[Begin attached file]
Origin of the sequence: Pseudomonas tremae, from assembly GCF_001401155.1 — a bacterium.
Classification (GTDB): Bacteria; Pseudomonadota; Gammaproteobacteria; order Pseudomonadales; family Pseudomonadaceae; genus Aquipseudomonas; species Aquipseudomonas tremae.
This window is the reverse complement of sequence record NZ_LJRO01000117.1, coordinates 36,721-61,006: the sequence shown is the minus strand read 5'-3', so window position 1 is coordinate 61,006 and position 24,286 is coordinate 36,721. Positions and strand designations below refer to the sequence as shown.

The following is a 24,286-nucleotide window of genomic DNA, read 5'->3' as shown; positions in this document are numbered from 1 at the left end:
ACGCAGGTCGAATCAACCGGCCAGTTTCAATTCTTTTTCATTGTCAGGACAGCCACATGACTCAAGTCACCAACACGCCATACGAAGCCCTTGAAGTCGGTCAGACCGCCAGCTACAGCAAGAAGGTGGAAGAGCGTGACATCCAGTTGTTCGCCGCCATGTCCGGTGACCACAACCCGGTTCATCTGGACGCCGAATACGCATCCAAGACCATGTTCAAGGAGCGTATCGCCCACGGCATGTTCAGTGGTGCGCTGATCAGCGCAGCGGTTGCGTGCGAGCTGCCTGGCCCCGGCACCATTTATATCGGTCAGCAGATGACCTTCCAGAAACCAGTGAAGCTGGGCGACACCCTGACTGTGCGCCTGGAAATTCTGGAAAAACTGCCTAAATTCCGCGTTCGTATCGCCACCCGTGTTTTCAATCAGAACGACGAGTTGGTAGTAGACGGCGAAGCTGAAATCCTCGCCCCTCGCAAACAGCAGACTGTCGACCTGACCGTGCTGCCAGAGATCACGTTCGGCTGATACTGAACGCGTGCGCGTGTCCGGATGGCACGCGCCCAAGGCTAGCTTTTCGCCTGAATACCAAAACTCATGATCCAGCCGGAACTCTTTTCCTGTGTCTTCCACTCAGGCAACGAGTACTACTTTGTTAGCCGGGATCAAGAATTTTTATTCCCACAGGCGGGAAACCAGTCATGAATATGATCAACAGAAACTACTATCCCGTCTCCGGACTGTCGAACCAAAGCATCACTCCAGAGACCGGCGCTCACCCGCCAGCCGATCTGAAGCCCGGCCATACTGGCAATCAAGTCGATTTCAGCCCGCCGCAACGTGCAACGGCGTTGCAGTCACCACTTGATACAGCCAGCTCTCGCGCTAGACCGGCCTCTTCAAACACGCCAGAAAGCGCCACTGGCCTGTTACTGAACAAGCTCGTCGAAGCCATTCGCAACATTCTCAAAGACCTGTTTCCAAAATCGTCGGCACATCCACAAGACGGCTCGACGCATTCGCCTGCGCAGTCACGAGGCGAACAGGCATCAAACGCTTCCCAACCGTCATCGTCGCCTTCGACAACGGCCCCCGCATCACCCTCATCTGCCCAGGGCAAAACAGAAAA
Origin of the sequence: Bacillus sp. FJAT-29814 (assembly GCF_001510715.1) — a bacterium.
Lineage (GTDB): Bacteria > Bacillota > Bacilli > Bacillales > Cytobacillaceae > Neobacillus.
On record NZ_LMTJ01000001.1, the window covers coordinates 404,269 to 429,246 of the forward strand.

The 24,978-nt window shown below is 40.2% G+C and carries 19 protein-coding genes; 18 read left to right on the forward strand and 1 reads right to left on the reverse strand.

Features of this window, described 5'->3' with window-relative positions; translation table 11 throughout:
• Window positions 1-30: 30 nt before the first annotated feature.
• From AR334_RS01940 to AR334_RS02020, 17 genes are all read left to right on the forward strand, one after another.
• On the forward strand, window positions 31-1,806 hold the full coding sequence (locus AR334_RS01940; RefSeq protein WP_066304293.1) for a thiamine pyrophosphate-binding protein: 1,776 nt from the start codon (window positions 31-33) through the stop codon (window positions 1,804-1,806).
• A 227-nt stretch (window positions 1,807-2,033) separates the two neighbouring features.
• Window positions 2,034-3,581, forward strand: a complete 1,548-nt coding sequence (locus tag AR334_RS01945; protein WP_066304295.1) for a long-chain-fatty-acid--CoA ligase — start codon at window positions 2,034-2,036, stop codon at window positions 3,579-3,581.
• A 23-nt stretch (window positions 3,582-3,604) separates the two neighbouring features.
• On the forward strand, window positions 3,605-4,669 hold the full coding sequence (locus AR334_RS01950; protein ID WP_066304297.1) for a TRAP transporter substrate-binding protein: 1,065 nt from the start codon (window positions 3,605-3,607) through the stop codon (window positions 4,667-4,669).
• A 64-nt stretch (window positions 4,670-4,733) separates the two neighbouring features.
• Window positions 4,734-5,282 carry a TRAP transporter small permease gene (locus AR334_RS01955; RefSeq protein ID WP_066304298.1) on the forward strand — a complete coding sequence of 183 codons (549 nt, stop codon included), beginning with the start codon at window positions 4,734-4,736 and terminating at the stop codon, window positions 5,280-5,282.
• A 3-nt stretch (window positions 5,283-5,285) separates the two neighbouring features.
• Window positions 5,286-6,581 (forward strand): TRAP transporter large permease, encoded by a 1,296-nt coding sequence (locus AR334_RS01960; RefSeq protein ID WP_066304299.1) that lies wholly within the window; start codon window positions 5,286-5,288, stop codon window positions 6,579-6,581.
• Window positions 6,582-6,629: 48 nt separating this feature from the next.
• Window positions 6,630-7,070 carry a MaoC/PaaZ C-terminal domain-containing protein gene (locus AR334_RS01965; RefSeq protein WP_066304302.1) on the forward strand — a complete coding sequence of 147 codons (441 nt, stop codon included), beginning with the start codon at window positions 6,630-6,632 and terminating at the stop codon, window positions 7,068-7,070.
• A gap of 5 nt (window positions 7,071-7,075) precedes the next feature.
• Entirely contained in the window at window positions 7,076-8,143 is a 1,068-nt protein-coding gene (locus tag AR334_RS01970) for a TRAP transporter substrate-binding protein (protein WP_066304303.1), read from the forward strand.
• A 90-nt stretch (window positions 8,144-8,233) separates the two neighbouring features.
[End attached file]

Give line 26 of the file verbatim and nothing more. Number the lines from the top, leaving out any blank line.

• A 90-nt stretch (window positions 8,144-8,233) separates the two neighbouring features.